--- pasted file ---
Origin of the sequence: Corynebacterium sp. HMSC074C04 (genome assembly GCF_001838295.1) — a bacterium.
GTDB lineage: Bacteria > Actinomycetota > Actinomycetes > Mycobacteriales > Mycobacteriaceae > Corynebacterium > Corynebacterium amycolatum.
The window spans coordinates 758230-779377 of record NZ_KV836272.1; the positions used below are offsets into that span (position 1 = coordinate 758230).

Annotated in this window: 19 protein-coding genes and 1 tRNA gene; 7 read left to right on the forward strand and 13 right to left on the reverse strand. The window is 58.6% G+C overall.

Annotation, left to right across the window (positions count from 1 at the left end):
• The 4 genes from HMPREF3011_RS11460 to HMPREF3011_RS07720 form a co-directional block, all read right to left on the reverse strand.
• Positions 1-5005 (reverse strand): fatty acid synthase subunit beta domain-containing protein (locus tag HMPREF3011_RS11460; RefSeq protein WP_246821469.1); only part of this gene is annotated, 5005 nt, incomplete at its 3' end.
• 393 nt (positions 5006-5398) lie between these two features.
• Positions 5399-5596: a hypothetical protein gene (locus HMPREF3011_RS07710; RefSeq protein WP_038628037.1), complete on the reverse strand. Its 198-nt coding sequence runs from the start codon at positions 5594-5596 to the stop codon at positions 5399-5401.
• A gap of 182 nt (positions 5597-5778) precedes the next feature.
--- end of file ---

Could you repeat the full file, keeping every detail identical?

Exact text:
Origin of the sequence: Corynebacterium sp. HMSC074C04 (genome assembly GCF_001838295.1) — a bacterium.
GTDB lineage: Bacteria > Actinomycetota > Actinomycetes > Mycobacteriales > Mycobacteriaceae > Corynebacterium > Corynebacterium amycolatum.
The window spans coordinates 758230-779377 of record NZ_KV836272.1; the positions used below are offsets into that span (position 1 = coordinate 758230).

Annotated in this window: 19 protein-coding genes and 1 tRNA gene; 7 read left to right on the forward strand and 13 right to left on the reverse strand. The window is 58.6% G+C overall.

Annotation, left to right across the window (positions count from 1 at the left end):
• The 4 genes from HMPREF3011_RS11460 to HMPREF3011_RS07720 form a co-directional block, all read right to left on the reverse strand.
• Positions 1-5005 (reverse strand): fatty acid synthase subunit beta domain-containing protein (locus tag HMPREF3011_RS11460; RefSeq protein WP_246821469.1); only part of this gene is annotated, 5005 nt, incomplete at its 3' end.
• 393 nt (positions 5006-5398) lie between these two features.
• Positions 5399-5596: a hypothetical protein gene (locus HMPREF3011_RS07710; RefSeq protein WP_038628037.1), complete on the reverse strand. Its 198-nt coding sequence runs from the start codon at positions 5594-5596 to the stop codon at positions 5399-5401.
• A gap of 182 nt (positions 5597-5778) precedes the next feature.